[isabelle] thus, hence (was: Eliminating two quantifiers in structural proof)

Note that the abbreviations "thus == then show" and "hence == then have"
are merely historical accidents.  They require fewer bytes in memory,
but more typing by the user and more explanations to newcomers.  The
reason is that the chaining or not chaining for elementary 'show' and
'have' elements are often changed during the proof development.  And
there are further combinators like 'also' and 'moreover' that can be
combined with 'have' or 'show', and other goal elements like 'obtain'
that can participate in the chaining of facts in the same manner.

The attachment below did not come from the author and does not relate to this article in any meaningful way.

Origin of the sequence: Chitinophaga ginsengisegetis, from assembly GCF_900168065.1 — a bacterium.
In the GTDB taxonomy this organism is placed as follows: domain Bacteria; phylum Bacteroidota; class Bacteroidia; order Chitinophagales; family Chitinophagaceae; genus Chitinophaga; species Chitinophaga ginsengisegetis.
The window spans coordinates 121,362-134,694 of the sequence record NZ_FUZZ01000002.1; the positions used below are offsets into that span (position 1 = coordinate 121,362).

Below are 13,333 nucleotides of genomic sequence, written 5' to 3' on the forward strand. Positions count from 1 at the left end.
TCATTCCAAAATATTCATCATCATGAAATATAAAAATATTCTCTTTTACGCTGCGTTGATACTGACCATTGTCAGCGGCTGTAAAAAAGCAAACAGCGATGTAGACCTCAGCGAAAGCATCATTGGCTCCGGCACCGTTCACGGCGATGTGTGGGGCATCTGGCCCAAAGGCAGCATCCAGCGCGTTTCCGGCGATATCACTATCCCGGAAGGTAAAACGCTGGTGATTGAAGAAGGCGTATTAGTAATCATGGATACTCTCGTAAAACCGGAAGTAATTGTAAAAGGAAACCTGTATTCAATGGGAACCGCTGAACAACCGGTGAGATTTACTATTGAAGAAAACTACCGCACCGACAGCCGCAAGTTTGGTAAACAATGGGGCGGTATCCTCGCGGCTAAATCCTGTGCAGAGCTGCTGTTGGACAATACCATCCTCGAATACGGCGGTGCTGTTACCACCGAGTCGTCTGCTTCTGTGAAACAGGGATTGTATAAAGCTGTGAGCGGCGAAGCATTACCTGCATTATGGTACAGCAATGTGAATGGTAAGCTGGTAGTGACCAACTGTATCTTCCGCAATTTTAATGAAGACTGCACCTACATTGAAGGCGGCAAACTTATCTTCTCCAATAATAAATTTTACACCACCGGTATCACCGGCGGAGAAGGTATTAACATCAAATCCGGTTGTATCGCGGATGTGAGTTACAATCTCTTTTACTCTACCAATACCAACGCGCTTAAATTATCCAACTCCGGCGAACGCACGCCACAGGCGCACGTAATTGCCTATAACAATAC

So there is a large combinatorial space of

   (then | from | with | ... | also | finally | moreover | ultimately)
     (have | show | obtain | interpret ...)

which is better spelled out as such explicitly, without the somewhat
pointless shortcuts 'hence' and 'thus' getting in the way.
I figure you thus (sorry) discourage the usage of "hence" and "thus". I have often wondered myself whether I should use those idioms or not. Currently I do, but especially your point about "chaining or not chaining" is very true and hence (sorry again) "hence" and "thus" almost always cause more typing than they save. I guess it is a reasonable convention to not use them in your proves?



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